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Local ag looks to spotlight its climate-friendly profile

The Kern County Farm Bureau issued a "call to action" this week asking local growers and ranchers to participate in a series of upcoming meetings that will influence the role California's agricultural lands will be expected to play, or continue to play, in fighting climate change.

Besides asking members to speak up at a series of online meetings the state is hosting this month, the bureau is collecting data it hopes will illustrate local ag producers' "climate-conscious nature" with an eye toward ensuring private industry will continue managing its property "on a voluntary basis," bureau President John C. Moore III said by email.

"The agricultural community is the preeminent conservator of lands and manages to garner the highest and best use of our productive valley soils to the net benefit of the climate," he wrote.

Mirroring a statewide campaign, the bureau's advocacy stems from Gov. Gavin Newsom's October executive order calling for concerted action to promote biodiversity, enhance resiliency and otherwise conserve California agricultural and other lands.


The order's specific goal was to conserve 30 percent of the state's land and coastal waters by 2030. It supported what it termed "economic sustainability" and food security through collaborations involving farmers, ranchers and other stakeholders.

Environmentalists have welcomed Newsom's directive as a needed boost for environmental restoration and responsible land management.

The California Department of Food and Agriculture said the order requires it to work with ag stakeholders to identify farmer and rancher-led climate solutions related to healthy soils, water efficiency and dairy methane, on which the state and industry already cooperate.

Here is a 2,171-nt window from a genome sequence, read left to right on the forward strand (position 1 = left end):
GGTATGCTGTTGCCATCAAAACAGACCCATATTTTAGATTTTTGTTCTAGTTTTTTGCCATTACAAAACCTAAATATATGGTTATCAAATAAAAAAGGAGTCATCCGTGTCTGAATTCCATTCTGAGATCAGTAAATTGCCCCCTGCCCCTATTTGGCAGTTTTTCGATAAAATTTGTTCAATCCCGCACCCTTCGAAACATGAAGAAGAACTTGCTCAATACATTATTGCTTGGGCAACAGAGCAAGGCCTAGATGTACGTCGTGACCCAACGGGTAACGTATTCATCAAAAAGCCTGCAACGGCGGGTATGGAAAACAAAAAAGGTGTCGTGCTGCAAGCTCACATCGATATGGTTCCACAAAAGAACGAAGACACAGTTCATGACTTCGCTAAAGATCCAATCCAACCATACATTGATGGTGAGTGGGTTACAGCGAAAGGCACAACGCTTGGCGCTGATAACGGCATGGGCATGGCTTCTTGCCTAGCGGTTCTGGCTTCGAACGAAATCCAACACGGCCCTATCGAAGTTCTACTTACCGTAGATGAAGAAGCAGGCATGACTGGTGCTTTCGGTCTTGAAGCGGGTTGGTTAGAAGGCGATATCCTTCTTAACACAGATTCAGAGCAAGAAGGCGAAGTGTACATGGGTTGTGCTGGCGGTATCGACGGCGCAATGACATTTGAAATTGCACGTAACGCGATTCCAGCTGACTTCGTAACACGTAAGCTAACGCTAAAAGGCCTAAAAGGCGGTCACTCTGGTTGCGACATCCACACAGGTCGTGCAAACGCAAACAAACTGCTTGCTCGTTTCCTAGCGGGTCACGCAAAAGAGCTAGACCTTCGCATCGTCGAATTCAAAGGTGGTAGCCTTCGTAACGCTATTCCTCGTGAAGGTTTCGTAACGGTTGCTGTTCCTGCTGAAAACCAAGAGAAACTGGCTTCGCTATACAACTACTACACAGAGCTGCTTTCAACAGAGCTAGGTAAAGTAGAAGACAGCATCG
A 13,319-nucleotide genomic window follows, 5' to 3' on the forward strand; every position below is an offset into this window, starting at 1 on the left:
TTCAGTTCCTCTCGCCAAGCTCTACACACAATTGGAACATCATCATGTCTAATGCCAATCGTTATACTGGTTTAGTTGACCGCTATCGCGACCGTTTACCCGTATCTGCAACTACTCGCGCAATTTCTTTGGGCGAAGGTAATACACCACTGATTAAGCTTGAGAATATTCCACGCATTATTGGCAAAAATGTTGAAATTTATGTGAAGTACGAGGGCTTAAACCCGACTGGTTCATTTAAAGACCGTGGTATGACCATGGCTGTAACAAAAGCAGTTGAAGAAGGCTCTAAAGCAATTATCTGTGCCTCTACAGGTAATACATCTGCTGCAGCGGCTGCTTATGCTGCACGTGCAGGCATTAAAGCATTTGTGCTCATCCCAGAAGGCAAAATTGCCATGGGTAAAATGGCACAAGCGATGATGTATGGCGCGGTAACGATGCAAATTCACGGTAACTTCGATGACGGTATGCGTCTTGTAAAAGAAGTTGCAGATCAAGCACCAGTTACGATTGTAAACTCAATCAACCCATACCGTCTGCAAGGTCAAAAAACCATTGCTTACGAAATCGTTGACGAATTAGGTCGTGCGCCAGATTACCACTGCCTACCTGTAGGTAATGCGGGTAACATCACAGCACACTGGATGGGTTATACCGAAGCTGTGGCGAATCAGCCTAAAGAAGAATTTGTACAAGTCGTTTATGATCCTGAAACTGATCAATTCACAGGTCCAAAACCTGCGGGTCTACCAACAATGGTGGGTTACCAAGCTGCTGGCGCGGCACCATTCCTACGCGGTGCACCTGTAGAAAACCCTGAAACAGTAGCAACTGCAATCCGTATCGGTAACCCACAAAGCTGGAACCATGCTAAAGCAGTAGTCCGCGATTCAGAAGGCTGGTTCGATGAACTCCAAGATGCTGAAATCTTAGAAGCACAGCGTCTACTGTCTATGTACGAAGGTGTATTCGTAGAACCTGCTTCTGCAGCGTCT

"The stakeholder meetings are being held to determine what else is out there and what other activities, thoughts or management practices CDFA can potentially incentivize," CDFA spokesman Steve Lyle said by email Thursday.


Some farmers have greeted the state's interest with caution because of concerns the state could impose changes on how they use their land.

Industry groups say it's important ag gets full credit for the environmentally beneficial practices it already uses, and that any new directives not erode farmers' profitability.

Some change looks inevitable. Farmland is expected to be fallowed in the years ahead as the state moves toward sustainable groundwater management to address over-pumping that has caused land to sink and irrigation canals to slow.

Property idled by lack of irrigation will likely lead to the kind of permanent easements conservationists are looking for. These could compensate property owners financially for allowing their property to return to its natural state.

But ag leaders worry the state's carbon-cutting ambitions don't stop there with regard to how farmland should be used or left unused.


The president of the California Farm Bureau, Jamie Johansson, warned in a post Wednesday that anyone not at the table during the state meetings is "probably on the menu." Information gathered at the meetings will establish a baseline that will ultimately guide decisions on "who deserves the carrot — and who gets the stick."

Johansson noted California growers already plant cover crops that improve soil health and manages pests, among other beneficial practices. Farmers in the state have for years used no-till farming and apply compost "without state or federal incentives," he wrote.

He added this is probably the first time California ag's carbon-burying capacity has taken the spotlight even though the industry has long emphasized its work in that regard.

Any new state directives should be easy to understand and implement, he wrote, and ideally any new guidelines should be "more like a menu and less like a checklist." The goal should be to keep farmland productive and economically viable.

"For farms and ranches to meet their conservation goals, they must first meet their economic goals," he stated. "That's true sustainability."


This month's series of two-hour meetings are organized around three ag categories: dairy and livestock, annual crops and perennials such as trees and vines.

A summary will be released after the series of meetings concludes, and that report will be the subject of a 30-day public comment period.

After that the information will be shared among state agencies assigned to promoting ag-led climate solutions. It will also inform other state-led efforts regarding climate change.

People can register to participate in the online workshops at